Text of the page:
Accoutrements, Naval, Pattern 1901 - Associated Equipment

This page shows items that are not part of Naval Accoutrements, Pattern 1901, but are associated with it in some way.


Kit bag

frontrightThe Kit bag is somewhat of a mystery as far as its introduction goes. The KW Team has been unable to locate any List of Changes entries for it. Only a few official references have been located for it to date, Rifle and Field Exercises for His Majesty’s Fleet 1905 (Vol II)1, 1907 (Vol I), 1909, 1913 and the Commonwealth Government Harness Factory (Australia) Annual Reports for F/Y 1912/13, 1913/14, & 1914/152. While it is clearly associated with the Naval Accoutrements neither edition of Rifle and Field Exercises, 1909 or 1913, includes it in the items listed in the text that make up the Accoutrements (Pattern 1901) while in contradiction the PLATE I does include it in Articles comprising One Complete Set (of Rifle Accoutrements). The CGHF Reports however confusingly refer to it as Bags, kit, rifle equipment (1912/13), Bags, kit, Naval, rifle equipment (1913/14), & Bags, Kit 14 x 12 x 8 Navy Rifle Equip (1914/15). Just to complicate things, the 1912/13 report also refers to another Naval Bags, kit, canvas 14 x 12 x 8! This brings us to construction. Rifle and Field Exercises for His Majesty’s Fleet 1905 (Vol II) under The Landing Party states that “it is made of Willesden canvas”. As can be seen the illustrated example is of all leather construction. The CGHF reports indicate that there may have been at least two types of Naval kit bag. Weighing up the meagre evidence we at KW can only conclude that both canvas & leather Kit bags were made.


1909The Kit bag was normally carried on transport, but had shoulder straps so it could be carried as a pack & a handle so it could be carried like a brief case. It has a full width flap closed with three tabs & buckles. The attached sketch is taken from Rifle and Field Exercises 1909. KW has only been able to locate one example to photograph being this incomplete and possibly altered leather example from the Chris Pollendine collection. It does not appear to be maker marked or dated. Photographs © Chris Pollendine 2011.

If any KW reader can supply any other official documentation, photographs or information (period or modern), we at KW would love to hear from you.


1. Rifle & Field Exercises 1901, Vol I & 1904, Vol I not yet sighted, but may also contain a reference. Can you help?
2.From Parliamentary Papers various 1914 to 1919.




Since photographers first started recording the activities of landing parties & Naval Brigades across the Empire, Gaiters have featured in their photographs, forever associating them with the accoutrements of the time. There has been some discussion as to whether they are correctly termed Leggings or Gaiters. We have chosen to run with the latter as the term Gaiters is used in RIFLE AND FIELD EXERCISES FOR HIS MAJESTY'S FLEET; Vol. II 1905 and more importantly in UNIFORM REGULATIONS, OFFICERS OF THE FLEET 18931. From this it would appear that the official RN terminology is Gaiters.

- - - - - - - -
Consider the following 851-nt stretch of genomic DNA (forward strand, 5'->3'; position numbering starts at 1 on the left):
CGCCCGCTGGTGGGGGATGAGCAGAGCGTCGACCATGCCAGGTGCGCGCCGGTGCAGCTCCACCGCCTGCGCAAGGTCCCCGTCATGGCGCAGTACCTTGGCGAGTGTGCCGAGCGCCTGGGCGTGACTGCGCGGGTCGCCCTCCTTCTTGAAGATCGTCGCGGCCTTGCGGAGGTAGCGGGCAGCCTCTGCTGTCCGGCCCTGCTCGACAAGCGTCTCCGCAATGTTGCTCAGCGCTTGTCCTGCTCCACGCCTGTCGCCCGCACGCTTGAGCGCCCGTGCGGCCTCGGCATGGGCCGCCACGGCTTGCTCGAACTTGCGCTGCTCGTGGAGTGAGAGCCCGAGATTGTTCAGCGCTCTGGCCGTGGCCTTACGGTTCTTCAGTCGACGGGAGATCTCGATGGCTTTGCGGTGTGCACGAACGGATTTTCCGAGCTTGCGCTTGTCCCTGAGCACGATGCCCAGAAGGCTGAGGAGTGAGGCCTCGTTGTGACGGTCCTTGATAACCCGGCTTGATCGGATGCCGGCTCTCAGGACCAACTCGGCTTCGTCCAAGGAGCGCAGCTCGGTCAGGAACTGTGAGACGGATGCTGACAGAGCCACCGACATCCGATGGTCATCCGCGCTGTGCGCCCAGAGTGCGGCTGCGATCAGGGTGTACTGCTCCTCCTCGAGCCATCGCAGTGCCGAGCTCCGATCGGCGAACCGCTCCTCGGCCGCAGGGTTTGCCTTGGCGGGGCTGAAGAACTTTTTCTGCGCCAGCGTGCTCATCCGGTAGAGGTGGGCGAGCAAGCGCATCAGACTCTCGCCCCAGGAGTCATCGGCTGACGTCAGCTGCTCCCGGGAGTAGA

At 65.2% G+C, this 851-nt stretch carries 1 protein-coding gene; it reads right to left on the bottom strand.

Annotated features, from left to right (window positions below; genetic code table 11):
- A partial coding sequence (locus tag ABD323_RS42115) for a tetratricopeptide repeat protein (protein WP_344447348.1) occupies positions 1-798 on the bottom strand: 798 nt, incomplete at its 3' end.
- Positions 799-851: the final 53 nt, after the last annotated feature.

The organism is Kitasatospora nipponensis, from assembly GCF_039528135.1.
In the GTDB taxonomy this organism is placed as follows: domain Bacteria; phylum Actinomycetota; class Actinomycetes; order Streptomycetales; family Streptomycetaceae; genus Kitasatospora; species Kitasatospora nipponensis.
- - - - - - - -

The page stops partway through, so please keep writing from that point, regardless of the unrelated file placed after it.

The early Gaiters were of canvas construction, presumably leather reinforced, Dutch laced up the side with three loops, the uppermost being secured by a leather strap which also served to buckle the Gaiter together. Around 1900 the design was changed slightly with the addition of a bottom strap as seen on the illustrated examples. This pattern of Gaiter then remained unchanged until apparently replaced by an M.E. Co. designed webbing version in the early 1920’s, but like the Accoutrements, naval, pattern 1901, also supposedly replaced at that time, the canvas Gaiters were still manufactured during World War 2.

The Gaiters were manufactured in Britain and in Australia and possibly other parts of the Empire. The KWRT has not been able to find much in the way of documentation on Gaiters, so, if any reader can fill in some gaps, your input is most welcome. 


left outright outAt left is a mismatched pair both maker marked "H. FELD & CO. / LONDON", and size marked "3". The left Gaiter (far left) is dated 1914, whilst the right (near left) is dated 1915. While much of the RAN’s requirements for Gaiters was met by the CGHF2 (Commonwealth Government Harness Factory) it is assumed that any shortfall was picked up by British manufacturers. From the Karkee Web Collection. Photographs © Karkee Web 2011




left inright inInside views of the same pair of Gaiters. Note the R.A.N. marking on the left Gaiter.






left markright markMakers' marks and dates.






gaiter left outgaiter right outInterestingly, this next example is Australian Department of Defence marked & made by Hedley’s in 1942. From the Graham Tweeddale collection. Photographs © Graham Tweeddale 2011.





gaiter left ingaiter right inInside views of the same pair of Gaiters.





1. The Officers' Gaiters described in the 1893 Regulations, while similar in design, were of black leather and should not be confused with the canvas pattern discussed here.
2. Interestingly CGHF used varying descriptions in their annual reports, “gaiters, navy” in 1912/13 while in the 1914/15 and subsequent reports they were “Leggings, brown, canvas, Navy”.


Graham Tweeddale 2011